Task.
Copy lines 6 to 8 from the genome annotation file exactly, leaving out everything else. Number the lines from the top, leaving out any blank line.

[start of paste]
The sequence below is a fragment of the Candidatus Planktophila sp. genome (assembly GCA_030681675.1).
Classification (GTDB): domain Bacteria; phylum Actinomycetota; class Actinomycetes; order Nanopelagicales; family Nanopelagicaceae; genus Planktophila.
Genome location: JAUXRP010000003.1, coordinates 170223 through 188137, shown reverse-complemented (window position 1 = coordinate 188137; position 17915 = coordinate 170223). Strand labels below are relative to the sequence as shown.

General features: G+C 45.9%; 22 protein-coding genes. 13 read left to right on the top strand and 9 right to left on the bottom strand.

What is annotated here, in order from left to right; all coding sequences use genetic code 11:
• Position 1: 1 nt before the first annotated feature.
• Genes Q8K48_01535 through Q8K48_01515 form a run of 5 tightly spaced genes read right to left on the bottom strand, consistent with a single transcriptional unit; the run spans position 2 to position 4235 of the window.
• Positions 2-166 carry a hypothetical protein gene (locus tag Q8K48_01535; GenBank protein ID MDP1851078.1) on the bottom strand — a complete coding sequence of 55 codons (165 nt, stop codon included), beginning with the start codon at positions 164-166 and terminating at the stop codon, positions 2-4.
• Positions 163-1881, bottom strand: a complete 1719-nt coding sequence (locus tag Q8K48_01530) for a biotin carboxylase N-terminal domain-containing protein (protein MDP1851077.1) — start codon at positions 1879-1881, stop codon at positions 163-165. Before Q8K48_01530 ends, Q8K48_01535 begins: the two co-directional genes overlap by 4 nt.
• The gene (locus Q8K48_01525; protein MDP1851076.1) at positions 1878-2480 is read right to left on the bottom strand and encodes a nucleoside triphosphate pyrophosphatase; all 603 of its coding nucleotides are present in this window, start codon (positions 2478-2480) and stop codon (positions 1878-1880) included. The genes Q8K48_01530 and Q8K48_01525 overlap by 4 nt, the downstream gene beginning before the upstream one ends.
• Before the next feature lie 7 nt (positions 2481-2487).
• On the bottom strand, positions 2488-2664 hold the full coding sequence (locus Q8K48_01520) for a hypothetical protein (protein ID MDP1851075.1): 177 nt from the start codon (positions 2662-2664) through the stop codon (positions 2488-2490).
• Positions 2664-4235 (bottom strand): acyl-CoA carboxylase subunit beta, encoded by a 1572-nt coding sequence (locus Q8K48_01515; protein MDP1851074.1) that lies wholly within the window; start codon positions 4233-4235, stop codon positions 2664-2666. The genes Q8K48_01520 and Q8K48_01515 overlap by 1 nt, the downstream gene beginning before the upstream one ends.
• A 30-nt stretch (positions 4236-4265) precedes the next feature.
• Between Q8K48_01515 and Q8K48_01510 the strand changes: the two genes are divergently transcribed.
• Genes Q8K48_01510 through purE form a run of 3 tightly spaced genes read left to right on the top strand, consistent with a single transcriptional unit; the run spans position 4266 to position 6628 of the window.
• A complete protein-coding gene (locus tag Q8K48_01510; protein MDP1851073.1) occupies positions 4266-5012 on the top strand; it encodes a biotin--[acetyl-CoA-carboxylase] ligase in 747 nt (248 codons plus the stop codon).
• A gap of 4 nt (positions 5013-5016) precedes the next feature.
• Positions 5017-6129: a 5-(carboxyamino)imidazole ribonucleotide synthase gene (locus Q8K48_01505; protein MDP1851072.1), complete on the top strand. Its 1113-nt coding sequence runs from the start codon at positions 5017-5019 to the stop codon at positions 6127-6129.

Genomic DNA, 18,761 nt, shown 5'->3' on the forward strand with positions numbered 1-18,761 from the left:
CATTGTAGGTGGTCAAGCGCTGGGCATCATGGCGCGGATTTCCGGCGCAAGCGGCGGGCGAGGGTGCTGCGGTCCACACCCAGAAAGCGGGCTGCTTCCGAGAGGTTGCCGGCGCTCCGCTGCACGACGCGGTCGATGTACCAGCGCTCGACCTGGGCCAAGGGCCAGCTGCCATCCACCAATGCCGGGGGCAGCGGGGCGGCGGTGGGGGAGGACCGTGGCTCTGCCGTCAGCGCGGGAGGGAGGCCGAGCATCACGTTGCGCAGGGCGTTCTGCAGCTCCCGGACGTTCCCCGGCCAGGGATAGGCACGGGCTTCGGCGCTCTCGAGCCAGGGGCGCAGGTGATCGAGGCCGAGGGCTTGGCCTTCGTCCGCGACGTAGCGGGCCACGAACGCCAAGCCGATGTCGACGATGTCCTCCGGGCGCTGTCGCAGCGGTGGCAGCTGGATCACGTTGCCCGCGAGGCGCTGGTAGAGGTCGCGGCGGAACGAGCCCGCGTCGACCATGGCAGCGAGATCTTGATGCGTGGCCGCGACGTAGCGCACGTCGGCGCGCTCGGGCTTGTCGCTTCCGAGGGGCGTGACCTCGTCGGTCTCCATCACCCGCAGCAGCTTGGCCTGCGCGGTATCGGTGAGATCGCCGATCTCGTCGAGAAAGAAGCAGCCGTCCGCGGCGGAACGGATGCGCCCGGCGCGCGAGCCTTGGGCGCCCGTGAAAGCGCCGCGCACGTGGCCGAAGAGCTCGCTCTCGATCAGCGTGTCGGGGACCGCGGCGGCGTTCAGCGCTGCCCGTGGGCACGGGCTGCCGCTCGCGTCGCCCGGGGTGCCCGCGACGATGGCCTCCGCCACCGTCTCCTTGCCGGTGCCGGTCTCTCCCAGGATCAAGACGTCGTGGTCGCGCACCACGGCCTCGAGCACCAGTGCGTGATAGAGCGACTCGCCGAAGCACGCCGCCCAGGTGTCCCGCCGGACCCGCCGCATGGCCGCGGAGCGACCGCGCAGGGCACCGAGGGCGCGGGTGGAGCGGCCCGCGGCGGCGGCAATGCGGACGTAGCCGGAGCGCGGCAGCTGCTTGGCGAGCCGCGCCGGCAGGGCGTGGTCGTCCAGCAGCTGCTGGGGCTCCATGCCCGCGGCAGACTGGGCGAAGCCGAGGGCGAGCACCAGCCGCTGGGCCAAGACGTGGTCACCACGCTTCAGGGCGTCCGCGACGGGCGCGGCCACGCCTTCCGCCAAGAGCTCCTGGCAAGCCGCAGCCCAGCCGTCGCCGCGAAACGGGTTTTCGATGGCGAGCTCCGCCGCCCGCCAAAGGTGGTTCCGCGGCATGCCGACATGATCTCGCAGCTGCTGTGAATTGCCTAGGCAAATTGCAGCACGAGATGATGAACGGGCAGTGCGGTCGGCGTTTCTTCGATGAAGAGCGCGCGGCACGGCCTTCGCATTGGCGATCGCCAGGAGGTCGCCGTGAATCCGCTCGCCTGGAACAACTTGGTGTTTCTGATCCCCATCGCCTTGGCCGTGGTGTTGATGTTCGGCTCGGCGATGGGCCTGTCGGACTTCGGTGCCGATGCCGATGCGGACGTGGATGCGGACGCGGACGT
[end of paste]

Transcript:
• Position 1: 1 nt before the first annotated feature.
• Genes Q8K48_01535 through Q8K48_01515 form a run of 5 tightly spaced genes read right to left on the bottom strand, consistent with a single transcriptional unit; the run spans position 2 to position 4235 of the window.
• Positions 2-166 carry a hypothetical protein gene (locus tag Q8K48_01535; GenBank protein ID MDP1851078.1) on the bottom strand — a complete coding sequence of 55 codons (165 nt, stop codon included), beginning with the start codon at positions 164-166 and terminating at the stop codon, positions 2-4.